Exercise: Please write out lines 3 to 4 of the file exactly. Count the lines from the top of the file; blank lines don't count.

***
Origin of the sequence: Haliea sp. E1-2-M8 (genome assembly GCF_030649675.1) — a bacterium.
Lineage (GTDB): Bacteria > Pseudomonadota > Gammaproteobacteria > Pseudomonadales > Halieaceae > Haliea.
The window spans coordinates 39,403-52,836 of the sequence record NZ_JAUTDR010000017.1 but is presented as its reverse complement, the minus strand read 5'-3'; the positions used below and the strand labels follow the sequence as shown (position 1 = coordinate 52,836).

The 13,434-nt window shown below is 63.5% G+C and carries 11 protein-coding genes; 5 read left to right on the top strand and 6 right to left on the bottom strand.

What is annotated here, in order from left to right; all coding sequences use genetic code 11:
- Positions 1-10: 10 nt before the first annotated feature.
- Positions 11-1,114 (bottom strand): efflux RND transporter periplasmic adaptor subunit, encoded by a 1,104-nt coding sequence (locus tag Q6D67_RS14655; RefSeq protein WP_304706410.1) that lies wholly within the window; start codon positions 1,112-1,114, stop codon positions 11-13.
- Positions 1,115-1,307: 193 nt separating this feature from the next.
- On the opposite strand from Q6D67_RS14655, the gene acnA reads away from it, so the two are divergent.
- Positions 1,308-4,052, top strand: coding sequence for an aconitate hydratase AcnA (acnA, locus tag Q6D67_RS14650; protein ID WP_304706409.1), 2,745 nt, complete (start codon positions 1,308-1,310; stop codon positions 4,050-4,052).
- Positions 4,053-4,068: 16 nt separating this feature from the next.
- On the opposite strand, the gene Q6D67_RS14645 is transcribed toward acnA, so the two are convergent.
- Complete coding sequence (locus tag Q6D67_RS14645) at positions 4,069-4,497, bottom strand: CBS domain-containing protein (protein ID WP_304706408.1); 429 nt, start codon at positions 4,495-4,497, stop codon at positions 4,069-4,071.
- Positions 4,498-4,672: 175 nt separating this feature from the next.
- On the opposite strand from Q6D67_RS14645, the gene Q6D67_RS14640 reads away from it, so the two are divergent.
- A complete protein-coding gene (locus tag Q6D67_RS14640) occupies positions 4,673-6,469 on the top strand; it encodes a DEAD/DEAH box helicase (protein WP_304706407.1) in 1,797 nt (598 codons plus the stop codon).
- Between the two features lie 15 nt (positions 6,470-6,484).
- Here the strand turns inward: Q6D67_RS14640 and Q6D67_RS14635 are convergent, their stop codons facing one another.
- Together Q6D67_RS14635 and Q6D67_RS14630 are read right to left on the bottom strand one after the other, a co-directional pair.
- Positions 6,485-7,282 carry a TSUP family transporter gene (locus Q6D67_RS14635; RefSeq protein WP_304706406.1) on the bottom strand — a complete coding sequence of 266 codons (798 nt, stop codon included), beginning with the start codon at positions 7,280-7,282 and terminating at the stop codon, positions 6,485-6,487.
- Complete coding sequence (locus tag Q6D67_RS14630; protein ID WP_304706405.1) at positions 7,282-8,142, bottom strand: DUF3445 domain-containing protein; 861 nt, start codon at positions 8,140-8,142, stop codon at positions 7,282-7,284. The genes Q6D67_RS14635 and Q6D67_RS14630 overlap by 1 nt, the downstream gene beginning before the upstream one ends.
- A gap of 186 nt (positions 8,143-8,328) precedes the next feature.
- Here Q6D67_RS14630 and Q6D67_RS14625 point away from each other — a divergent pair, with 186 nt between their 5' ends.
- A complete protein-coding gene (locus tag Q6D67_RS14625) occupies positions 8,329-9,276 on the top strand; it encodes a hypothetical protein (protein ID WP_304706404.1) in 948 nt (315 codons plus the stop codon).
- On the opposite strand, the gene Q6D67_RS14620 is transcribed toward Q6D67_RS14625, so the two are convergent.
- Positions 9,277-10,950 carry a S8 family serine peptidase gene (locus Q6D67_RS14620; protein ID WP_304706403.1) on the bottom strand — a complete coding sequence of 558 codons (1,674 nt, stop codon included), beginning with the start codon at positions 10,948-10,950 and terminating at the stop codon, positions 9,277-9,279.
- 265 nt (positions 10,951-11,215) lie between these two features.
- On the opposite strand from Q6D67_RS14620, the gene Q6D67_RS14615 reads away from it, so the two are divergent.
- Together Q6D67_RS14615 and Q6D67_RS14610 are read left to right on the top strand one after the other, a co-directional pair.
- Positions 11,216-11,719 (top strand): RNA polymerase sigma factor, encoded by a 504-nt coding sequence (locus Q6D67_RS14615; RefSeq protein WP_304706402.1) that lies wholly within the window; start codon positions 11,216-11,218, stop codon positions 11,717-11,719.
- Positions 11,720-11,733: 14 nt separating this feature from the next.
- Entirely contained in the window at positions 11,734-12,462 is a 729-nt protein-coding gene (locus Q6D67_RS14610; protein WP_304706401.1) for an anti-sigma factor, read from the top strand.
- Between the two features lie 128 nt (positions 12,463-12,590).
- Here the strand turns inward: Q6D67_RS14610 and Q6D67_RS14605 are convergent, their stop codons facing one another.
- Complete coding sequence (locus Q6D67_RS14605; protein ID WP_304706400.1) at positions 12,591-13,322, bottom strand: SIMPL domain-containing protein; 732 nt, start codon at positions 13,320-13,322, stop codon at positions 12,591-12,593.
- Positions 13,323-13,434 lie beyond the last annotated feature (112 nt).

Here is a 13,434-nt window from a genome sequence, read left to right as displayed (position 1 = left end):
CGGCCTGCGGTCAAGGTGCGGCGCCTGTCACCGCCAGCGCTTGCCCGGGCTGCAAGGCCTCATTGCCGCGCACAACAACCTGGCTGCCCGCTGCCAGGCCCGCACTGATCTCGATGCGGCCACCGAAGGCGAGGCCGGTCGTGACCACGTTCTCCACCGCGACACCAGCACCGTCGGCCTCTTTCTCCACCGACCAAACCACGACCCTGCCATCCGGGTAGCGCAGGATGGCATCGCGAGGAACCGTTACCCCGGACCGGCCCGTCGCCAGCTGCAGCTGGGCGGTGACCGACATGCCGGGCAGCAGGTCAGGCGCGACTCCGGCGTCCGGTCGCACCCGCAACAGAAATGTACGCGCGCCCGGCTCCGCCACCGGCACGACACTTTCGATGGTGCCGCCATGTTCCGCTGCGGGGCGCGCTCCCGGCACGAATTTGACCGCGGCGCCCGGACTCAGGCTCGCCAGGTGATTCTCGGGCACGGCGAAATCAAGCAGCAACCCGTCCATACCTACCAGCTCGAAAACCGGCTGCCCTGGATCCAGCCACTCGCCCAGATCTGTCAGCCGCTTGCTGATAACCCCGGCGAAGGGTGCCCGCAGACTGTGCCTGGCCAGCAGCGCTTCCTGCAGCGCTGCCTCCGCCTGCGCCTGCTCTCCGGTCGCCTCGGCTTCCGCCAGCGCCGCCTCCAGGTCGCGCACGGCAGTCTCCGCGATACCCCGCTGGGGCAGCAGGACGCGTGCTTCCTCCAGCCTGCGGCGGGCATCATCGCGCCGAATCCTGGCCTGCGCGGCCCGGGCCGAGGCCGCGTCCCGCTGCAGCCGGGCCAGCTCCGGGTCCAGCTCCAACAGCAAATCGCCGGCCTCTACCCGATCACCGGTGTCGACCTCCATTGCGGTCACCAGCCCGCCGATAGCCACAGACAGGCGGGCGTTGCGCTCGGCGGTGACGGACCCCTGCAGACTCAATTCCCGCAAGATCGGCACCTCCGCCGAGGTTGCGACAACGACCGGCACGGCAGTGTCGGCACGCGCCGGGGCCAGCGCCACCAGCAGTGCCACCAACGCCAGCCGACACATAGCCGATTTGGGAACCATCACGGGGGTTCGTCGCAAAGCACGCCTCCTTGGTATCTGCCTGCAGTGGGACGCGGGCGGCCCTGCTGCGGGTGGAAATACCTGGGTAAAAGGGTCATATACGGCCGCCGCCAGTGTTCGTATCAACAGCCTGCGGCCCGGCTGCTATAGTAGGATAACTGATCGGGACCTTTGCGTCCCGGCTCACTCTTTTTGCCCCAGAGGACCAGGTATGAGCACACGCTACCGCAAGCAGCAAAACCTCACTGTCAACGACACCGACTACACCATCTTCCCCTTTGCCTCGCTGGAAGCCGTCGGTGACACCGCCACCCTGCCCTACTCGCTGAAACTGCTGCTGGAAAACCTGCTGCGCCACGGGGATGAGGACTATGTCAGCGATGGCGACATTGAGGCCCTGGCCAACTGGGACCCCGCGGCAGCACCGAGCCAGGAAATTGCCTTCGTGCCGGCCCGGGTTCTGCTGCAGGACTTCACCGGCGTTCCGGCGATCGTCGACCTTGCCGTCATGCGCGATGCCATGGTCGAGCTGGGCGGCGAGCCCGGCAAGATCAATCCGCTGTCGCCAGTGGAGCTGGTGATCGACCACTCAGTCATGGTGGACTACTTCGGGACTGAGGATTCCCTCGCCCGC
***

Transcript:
The window spans coordinates 39,403-52,836 of the sequence record NZ_JAUTDR010000017.1 but is presented as its reverse complement, the minus strand read 5'-3'; the positions used below and the strand labels follow the sequence as shown (position 1 = coordinate 52,836).

The 13,434-nt window shown below is 63.5% G+C and carries 11 protein-coding genes; 5 read left to right on the top strand and 6 right to left on the bottom strand.